This blog is based on the original article in the Public Relations Journal. The Public Relations Journal is a peer-reviewed academic journal presented by the Public Relations Society of America and the Institute for Public Relations.

Due to COVID-19, public relations leaders have never been more aware of the need to pivot quickly in crisis communications. Dynamic capabilities is a construct used in strategic management research to help organizations navigate volatile situations. Public relations scholarship has yet to examine this construct. This study examines the connection between the strategic management theory of dynamic capabilities (specifically three factors: sensing, seizing, and transformation) and crisis communication using the framework provided by Kump et al. (2019). While crisis communication is a well-established research area within public relations, this is the first time that research has integrated the strategic management theory of dynamic capabilities.

This study used an online qualitative survey to collect responses from 22 professional communicators engaging in crisis communication. The professionals were from the following industries: aerospace, retail, healthcare, e-commerce, telecommunications, social media management, higher education, entertainment, nonprofit, agencies, food public relations, insurance, and professional services. The professionals were asked to identify their perceived connection between crisis communications and the three dynamic capabilities factors of sensing, seizing, and transformation. The information was coded and then the themes that emerged were used to establish a connection between dynamic capabilities and public relation crisis communication.

Key Findings
Eight key themes emerged which linked dynamic capabilities and crisis communication:
1)    Listening
2)    Responding
3)    Responsibility
4)    Planning
5)    Reaction
6)    Human dignity in communication
7)    Action orientation
8)    Agility

Participants shared that the role of sensing is both critical to organizational success in order to navigate crises but also to recognize opportunities. Second, there is a high ethical responsibility for public relations professionals to not exploit opportunities or communication in the midst of organizational change. Third, participants shared that the factors of dynamic capabilities can provide a way to bolster trust and maintain positive relationships in situations where many brands may be poised to lose loyalty with stakeholders.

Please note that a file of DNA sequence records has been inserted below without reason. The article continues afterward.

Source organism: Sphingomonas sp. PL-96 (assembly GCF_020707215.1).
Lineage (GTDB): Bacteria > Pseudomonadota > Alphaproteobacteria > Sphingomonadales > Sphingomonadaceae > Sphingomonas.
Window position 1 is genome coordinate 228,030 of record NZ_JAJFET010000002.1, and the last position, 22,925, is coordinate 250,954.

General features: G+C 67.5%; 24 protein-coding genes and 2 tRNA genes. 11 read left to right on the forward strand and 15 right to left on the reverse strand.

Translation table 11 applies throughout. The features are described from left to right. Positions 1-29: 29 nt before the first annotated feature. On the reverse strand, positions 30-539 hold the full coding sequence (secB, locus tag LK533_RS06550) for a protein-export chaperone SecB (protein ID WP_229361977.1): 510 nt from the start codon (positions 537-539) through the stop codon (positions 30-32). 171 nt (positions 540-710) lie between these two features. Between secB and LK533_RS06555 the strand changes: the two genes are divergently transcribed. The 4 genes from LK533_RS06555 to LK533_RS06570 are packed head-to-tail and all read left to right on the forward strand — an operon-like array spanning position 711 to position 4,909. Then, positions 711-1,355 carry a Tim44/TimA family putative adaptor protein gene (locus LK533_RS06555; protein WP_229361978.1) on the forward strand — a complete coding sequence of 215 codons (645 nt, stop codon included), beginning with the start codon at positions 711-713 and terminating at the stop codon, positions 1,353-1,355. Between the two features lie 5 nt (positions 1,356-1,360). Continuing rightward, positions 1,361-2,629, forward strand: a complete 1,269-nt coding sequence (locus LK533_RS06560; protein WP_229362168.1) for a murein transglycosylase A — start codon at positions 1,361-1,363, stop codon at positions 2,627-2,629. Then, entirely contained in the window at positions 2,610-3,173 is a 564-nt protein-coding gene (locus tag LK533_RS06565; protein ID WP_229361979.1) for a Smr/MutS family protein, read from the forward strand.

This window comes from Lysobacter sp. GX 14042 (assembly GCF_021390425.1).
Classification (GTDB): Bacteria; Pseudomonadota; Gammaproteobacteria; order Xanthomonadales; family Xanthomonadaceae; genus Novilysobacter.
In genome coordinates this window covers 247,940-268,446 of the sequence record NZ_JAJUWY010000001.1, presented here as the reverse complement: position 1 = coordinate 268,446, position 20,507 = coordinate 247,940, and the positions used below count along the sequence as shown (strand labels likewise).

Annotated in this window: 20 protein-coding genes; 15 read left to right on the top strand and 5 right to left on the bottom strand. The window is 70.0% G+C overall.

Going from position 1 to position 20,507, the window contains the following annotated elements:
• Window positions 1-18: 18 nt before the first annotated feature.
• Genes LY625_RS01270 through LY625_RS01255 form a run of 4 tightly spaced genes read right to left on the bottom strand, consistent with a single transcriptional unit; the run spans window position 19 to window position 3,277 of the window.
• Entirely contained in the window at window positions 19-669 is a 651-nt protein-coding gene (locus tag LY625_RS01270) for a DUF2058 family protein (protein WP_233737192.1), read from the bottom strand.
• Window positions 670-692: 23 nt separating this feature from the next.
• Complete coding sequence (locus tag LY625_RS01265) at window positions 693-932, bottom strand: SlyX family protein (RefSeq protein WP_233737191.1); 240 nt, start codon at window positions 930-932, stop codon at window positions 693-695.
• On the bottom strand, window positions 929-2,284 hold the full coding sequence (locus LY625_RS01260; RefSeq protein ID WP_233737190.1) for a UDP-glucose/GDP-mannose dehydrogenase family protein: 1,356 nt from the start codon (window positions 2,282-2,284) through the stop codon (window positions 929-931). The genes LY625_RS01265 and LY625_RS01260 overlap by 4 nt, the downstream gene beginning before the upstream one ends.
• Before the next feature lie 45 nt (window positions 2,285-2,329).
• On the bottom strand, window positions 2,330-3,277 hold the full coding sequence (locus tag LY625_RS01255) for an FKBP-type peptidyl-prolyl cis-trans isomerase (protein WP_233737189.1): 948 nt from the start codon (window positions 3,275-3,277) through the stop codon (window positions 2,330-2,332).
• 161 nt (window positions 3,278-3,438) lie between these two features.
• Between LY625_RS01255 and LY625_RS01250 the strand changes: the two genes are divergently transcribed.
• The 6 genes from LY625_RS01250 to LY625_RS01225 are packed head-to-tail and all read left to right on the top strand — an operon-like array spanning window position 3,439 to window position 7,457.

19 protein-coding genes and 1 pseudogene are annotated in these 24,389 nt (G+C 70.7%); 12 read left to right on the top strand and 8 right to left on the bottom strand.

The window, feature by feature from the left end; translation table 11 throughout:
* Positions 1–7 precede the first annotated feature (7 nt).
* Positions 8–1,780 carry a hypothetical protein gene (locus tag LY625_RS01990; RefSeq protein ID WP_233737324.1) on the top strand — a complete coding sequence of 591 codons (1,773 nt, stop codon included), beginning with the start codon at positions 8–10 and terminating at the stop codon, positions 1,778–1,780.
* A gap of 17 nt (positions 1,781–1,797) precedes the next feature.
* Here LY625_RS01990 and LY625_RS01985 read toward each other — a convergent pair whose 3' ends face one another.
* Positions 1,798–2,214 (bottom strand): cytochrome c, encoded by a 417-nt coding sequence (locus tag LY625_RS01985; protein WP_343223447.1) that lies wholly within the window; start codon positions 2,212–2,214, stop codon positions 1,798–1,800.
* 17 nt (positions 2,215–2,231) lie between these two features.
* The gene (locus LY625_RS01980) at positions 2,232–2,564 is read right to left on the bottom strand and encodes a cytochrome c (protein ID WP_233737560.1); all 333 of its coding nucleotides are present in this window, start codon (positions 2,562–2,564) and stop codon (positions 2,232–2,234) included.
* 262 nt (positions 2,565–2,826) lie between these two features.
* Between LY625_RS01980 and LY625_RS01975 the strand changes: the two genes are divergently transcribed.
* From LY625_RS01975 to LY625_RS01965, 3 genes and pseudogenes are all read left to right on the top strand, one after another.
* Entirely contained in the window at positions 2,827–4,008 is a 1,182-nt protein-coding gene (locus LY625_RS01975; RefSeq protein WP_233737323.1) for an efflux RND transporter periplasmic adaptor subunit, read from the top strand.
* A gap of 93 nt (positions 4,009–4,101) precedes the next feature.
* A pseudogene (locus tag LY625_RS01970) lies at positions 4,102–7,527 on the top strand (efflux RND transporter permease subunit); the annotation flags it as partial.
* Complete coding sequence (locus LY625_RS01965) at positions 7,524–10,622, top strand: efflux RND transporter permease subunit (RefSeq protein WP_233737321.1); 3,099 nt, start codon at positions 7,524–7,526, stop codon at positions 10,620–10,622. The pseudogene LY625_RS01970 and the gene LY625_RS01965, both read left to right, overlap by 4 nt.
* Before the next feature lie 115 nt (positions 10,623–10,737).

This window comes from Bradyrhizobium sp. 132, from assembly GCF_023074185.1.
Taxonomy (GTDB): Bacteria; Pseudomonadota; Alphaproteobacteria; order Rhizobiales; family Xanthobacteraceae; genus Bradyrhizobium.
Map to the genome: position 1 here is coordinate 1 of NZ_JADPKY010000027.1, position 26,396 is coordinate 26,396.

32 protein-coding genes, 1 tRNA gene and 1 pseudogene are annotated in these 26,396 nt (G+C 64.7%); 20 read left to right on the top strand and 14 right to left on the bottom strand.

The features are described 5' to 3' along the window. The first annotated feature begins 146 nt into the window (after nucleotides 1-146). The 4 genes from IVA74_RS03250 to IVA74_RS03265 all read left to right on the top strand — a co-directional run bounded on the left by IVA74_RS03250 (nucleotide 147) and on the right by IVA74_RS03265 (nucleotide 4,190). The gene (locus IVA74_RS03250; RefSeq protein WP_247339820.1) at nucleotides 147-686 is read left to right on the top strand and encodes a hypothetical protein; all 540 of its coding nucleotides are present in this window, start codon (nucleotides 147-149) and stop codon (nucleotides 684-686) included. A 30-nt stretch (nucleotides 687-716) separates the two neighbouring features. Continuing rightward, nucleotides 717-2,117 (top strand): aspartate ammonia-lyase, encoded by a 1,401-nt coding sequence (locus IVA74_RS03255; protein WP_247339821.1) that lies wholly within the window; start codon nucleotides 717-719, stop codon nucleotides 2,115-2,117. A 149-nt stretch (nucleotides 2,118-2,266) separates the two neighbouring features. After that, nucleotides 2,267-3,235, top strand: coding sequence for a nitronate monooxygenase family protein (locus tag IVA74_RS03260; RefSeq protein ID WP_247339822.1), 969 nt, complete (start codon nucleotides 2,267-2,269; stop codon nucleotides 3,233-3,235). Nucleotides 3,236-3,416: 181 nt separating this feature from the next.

Implications for the Practice
In light of COVID-19, there is no doubt that public relations professionals are not only strategic communicators for organizations but also counselors that will help an organization understand the communication environment when facing crises and change. This study showcases unique ways that the construct of dynamic capabilities applies specifically to the communication professionals within organizations, as opposed to reducing this theory to only strategic management. Breaking these eight themes into the three dimensions of the dynamic capability construct proposed by Kump et al. (2019), professionals may be better poised to develop, monitor, engage, and act on communication throughout a crisis situation.

Looking Forward
It would be helpful to continue building on this study with further exploration of the eight themes identified. A quantitative study of the eight dimensions is recommended to develop a specific scale for dynamic capabilities within organizational communication.

Kump, B., Engelmann, A., Kessler, A., & Schweiger, C. (2019). Toward a dynamic capabilities scale: Measuring organizational sensing, seizing, and transforming capacities. Industrial and Corporate Change, 28(5), 1149–1172.

KiYong Kim, M.A., APR, is an Instructor of Public Relations at Biola University. 

Heidy Modarelli handles Growth & Marketing for IPR. She has previously written for Entrepreneur, TechCrunch, The Next Web, and VentureBeat.
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